Profile photo of wavechange
Member

Thanks for this Nikki. I can see that Facebook could be a way of getting the attention of a lot more people. If retailers realise that their customers are better aware of their rights it might make them face up to their responsibilities. Equally, it is important for disgruntled customers to realise that the retailers have rights too. Facebook could also be useful for those who have a common problem to make their views known. Perhaps Orange increasing their prices for those on phone contracts, which has been a popular topic on Which? Conversation, would be ideal for complaints via the Orange Facebook site (if it exists).

When I hear the term ‘complaints’ I usually think of rather more serious problems involving individual problems, and I doubt that Facebook could help here. I prefer email but even reputable organisations are now using Web-based forms for communication. That means that it is not easy to keep a copy of communication. Anyway, that’s another problem.

Your link is wrong and it should be: http://www.facebook.com/whichaction

Member
Paul@Ecotricity says:
28 November 2011

We try to keep on top of ’emerging channels’ 🙂

Facebook could do a lot more to help businesses adopt it as a serious support channel however.

Like enable notifications for comments for pages. I don’t want an email every time I get a Farmville invite, but I do want an email every time someone comments on our Facebook page,

And while I’m on that topic – allowing people to get email notifications on an address other than the one they use to access Facebook would be nice. At the moment all Facebook comms go to my personal email address, which I don’t check when I’m at work! Being able to use another email address would allow us to use a distribution list that would alert multiple people & integrate it into our normal (& excellent) enquiry/complaints process…

Also – I’m sad enough to check my work twitter/facebook streams after hours & at weekends, but this is not part of my working hours – so I’m definitely in two minds about creating the expectation that brands should monitor social media 24/7 for complaints/enquiries 😉

Just thinking out loud…

Profile photo of Nikki Whiteman
Member

Good point Paul – I wouldn’t expect people to monitor 24 hours (unless, perhaps, it was a huge brand making many sales out of hours and manning phone lines for that time as well). But I would expect pretty swift responses within working hours. In my experience Giffgaff do this well (via Twitter, although their model is slightly unusual), First Direct are great, Virgin Media have been pretty responsive in the past too (there are more as well!).

Regarding the facebook features – again, I agree. It seems to be a side effect of the way facebook has grown, and I don’t think they’ve quite kept up with the level of service that brands need to manage a great facebook presence. But they’re getting there – recently they changed things so that I can post to our Which?Action facebook page as myself (i.e. Nikki) not just as Which?Action. Although they’re getting there – definitely not as bad as Google Plus.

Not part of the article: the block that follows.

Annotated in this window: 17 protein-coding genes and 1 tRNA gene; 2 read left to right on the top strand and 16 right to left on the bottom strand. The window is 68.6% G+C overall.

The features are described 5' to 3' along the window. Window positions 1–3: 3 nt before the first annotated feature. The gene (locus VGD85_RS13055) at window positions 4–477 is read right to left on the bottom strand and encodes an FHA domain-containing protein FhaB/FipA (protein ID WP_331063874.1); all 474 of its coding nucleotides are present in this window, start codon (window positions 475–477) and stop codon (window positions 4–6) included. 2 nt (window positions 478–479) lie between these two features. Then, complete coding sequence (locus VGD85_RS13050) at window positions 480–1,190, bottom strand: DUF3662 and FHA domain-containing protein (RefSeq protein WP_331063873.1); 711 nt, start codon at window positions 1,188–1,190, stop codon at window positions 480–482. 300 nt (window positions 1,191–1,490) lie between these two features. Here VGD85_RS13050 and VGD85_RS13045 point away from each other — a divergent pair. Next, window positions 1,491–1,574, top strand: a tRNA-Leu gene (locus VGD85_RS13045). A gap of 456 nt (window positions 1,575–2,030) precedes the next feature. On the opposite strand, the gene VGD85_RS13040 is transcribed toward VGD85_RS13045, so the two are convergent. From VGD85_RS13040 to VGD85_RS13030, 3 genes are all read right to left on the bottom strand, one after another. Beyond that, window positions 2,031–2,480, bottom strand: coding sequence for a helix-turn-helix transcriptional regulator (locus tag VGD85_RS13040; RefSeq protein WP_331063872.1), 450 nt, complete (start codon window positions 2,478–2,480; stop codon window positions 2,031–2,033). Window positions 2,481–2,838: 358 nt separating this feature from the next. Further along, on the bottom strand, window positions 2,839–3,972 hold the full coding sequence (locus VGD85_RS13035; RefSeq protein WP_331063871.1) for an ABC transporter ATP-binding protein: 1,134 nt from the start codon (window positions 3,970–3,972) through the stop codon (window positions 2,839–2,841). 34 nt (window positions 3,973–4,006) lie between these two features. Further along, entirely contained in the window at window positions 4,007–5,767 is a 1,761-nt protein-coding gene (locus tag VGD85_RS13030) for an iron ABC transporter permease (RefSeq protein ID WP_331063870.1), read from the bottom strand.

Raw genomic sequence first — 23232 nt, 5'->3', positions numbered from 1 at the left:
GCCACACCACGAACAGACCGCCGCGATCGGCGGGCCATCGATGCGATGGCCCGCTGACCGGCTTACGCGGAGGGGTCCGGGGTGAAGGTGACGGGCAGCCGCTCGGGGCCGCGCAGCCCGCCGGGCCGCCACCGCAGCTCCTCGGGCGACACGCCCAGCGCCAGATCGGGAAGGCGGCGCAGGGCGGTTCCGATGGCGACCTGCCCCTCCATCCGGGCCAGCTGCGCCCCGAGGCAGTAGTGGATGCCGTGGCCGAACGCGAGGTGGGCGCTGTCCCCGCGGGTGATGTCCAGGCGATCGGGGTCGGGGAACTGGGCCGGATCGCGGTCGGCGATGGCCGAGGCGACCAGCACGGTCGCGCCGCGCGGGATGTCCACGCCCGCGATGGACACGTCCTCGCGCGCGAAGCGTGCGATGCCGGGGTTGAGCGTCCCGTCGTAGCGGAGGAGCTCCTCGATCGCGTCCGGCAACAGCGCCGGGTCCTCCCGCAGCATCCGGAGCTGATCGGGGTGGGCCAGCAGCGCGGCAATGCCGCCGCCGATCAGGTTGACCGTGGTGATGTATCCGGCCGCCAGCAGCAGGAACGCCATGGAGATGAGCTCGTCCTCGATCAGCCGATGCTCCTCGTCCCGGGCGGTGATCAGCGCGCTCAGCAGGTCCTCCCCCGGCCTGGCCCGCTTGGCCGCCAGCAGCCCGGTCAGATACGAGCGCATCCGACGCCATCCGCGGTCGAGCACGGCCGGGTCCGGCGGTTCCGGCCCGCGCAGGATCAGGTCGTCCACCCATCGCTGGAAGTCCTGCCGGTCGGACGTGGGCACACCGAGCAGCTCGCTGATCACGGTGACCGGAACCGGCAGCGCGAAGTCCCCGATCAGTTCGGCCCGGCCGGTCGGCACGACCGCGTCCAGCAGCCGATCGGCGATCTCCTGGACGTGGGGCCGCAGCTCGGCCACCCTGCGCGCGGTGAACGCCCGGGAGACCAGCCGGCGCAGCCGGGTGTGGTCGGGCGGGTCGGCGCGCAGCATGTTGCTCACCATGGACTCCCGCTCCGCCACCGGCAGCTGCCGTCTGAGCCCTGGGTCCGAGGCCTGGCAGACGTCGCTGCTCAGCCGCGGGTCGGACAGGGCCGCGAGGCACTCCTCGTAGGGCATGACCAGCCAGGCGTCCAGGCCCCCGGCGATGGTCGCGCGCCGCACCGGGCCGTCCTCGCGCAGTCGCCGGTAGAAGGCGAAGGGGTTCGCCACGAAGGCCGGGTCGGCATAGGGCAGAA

Member
Joshua March says:
29 November 2011

Hi Paul, I’m co-founder and CEO of Conversocial which produced the report. We agree that Facebook don’t provide sufficient tools for this purpose – however they make up for this by having an open platform which allows companies like ourselves to build additional tools for specific purposes. Our software (http://conversocial.com) is focused on helping manage customer services through Facebook and Twitter and has the functionality you describe. There are also other tools like Hootsuite (one of our main competitors, although a more general management tool) which you can check out. Hope that helps!

Member
Paul@Ecotricity says:
28 November 2011

Hehe yes Nikki – I set up a G+ page on the day they became available… I was disappointed by the lack of functionality, but being the social media ‘hub’ for the company (which isn’t massive but is getting medium sized very rapidly) means I’m not suffering as much as Mr Scoble! It does mean that I haven’t set up pages for business units outside of my direct responsibility that I might have set up if there was an option to add other admins etc. I hear that functionality is due shortly.

I think you’re definitely right about the inevitability of these channels being like email/web in the early days.

I personally believe that marketing should come below customer service/support when it comes to social media.

So far I’ve gotten away with that… 😉

Profile photo of tpoots
Member

I tend to find that facebook is a tad useless as a customer service tool as brands do not take it seriously or man it enough to keep on top of everything. I do however think that’s as a result of facebook’s poor moderation and notification tools available to page owners.

Twitter is much better as a customer service tool as businesses are able to view all ‘mentions’ of them on one screen and reply at their own leisure when someone is on shift to do the work. It also means that any, perhaps unfair, criticism isn’t really shown for everyone to see – they have to specifically go searching for it. Twitter also has a much wider range of third party apps available for tweet management where you can see exactly which tweets have been replied to and which ones need escalation. I think facebook needs more of this!

Profile photo of william
Member

Anyone who has ever tried to complain to Royal Mail about their woeful service standards would love to be able to write a simple complaint on facebook, rather than fill in a form with a zillion an one questions which have nothing to do with your complaint.

If the posty repeatedly bends my post why do I need to know who sent it, which post box it was posted in, where it was posted, the weather at the time, the colour of underwear they wore. When the issue is the postman on my doorstep.

Some companies go out of their way to make complaining almost impossible. And at least with facebook I’d be able to see if other have the same issue. I think it would also help to focus a company towards providing better service as who would want to see all this stuff in the public domian.

Member

I have just set up a ‘Royal Mail complaints page’ on facebook. As William said above, they go out of their way to make complaining impossible and when you do find a way to email them, as I did last week, they send out a standard reply which is meaningless. The reason why I set up the page is on the facebook site, but I have complained in the past about poor service, or about parcels being left on my door step alerting any would be burglar that the house was empty, but again, all I ever received was a standard email.

Profile photo of william
Member

Nice one, Sue 🙂